MATHEMATICS
Instructor: Assis. Prof. Türkmen Göksel
Office: İletişim Fakültesi 3.Kat No: 413 Tel: 595 13 83
E-mail: turkmen_goksel@yahoo.com
Web: turkmengoksel.com
Description:
The goal of this lecture is to analyze the mathematical tools which are required for advanced economics.
The topics included in this course are:
• Linear Algebra and Calculus
• Static Optimization
• Difference Equations
• Differential Equations
• Phase Diagrams
• Dynamic Optimization
o Optimal Control
o Dynamic Programming
• Introduction to Mathematical Modelling
Required Textbook:
There is no required textbook in this course. However, lecture notes will be sent to you the day after the lecture via e-mail.
The recommended textbooks are:
• Alpha Chiang, Elements of Dynamic Optimization.
• Alpha Chiang, Fundemental Methods of Mathematical Economics.
• Angel de la Faunte, Mathematical Methods and Models for Economists.
• Carter, Foundation of Mathematics.
• Leonard and Van Long, Optimal Control Theory and Static Optimization in Economics.
• Ljungqvist and Sargent, Recursive Macroeconomic Theory.
• Simon and Blume, Mathematics for Economists.
• Stokey, Lucas and Prescott, Recursive Methods in Economics Dynamics, HU Press.
• Sundaram, A First Course in Optimization Theory.
• Takayama, Mathematical Economics, Cambridge University Press: Cambridge UK.
Assessment:
4 Homeworks: % 5 each
1 Midterm: % 25
1 Final (cumulative): % 55

MICROECONOMICS I
M.Kadir Doğan
doganmk@politics.ankara.edu.tr
Tel: 595 1266
COURSE OUTLINE
The following topics will be covered during the course.
1.Optimization (2 weeks)
2.Preference and Choice (1 week)
3.Consumer Choice (2 weeks)
4.Classical Demand Theory (4 weeks)
5.Choice Under Uncertainty (3 weeks)
TEXT
There is no required book for this class but the following books may be useful.
1. Mas-Collel, Whinston, and Green, Microeconomic Theory, Oxford University Press
2. Jehle, G. and P. Reny, Advanced Microeconomics Theory, Addison -Wesley
3. Varian, Hal, Microeconomics Analysis, W.W Norton & Company
4. Kreps, David, A Course in Microeconomic Theory, Princeton University Press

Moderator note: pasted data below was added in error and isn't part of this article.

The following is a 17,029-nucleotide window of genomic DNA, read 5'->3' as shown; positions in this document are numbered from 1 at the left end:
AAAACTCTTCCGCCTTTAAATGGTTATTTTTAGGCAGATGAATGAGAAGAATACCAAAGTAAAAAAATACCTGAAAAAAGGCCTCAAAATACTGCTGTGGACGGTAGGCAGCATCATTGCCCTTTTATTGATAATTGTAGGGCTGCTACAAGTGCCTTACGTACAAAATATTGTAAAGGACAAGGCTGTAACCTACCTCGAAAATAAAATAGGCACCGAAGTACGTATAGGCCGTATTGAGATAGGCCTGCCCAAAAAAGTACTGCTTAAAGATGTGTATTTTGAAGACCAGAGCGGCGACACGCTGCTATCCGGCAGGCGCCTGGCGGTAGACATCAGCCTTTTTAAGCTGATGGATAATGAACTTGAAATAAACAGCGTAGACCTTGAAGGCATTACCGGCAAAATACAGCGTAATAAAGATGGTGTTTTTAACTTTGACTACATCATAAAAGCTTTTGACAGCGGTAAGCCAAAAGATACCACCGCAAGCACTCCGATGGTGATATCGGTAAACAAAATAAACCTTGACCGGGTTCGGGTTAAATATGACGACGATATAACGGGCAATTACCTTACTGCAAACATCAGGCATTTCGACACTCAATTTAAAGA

5. Gibbons, Robert, Game Theory for Applied Economists, Princeton University Press
6. Simon, C. and L. Blume, Mathematics for Economists, W.W Norton & Company
REQUIREMENTS FOR CREDIT
There will be one midterm and one final exam in this course. Moreover, I will distribute homework problems. In your final course grade,
the final exam will have a weight of 60%, midterm exam will have a weight of 30%, homeworks and participation to class discussion will
have the weight of 10%.

SYLLABUS
GAME THEORY
M.Kadir Doğan
doganmk@politics.ankara.edu.tr
Tel: 595 1266
COURSE OUTLINE
The following topics will be covered during the course.
1.Introduction to Game Theory (1 week)
2.Static Games with Complete Information (3 weeks)
3.Static Games with Incomplete Information (2 weeks)
4.Dynamic Games with Complete Information (3 weeks)
5.Dynamic Games with Complete Information (3 weeks)
Students’ presentations will be held during the last two weeks.
TEXTS
1.Gibbons, Robert, Game Theory for Applied Economists, Princeton University Press
2.Osborne M. and A. Rubinstein, A Course in Game Theory, The MIT Press
The following books also may be useful for this class.
1.Fudenberg, D. And J. Tirole, Game Theory, The MIT Press
2.Mas-Collel, Whinston, and Green, Microeconomic Theory, Oxford University Press
REQUIREMENTS FOR CREDIT
There will be one final exam in this course and I will distribute four problem sets. Moreover, you have to prepare a research proposal,
present it in the class and submit it in the final exam. In this research proposal you have to describe an idea that can be extended to
a research paper. The topic of the proposal must be related to the topics covered in this course. In this proposal you have to survey the
related literature and clarify the contribution of your idea to the literature. You should also indicate the methods that can be used in
the analysis and the possible results expected at the end of the analysis.
In your final course grade, the final exam will have a weight of 45%, problem sets will have a weight of 20%, and your research proposal
and its presentation will have the weight of 35%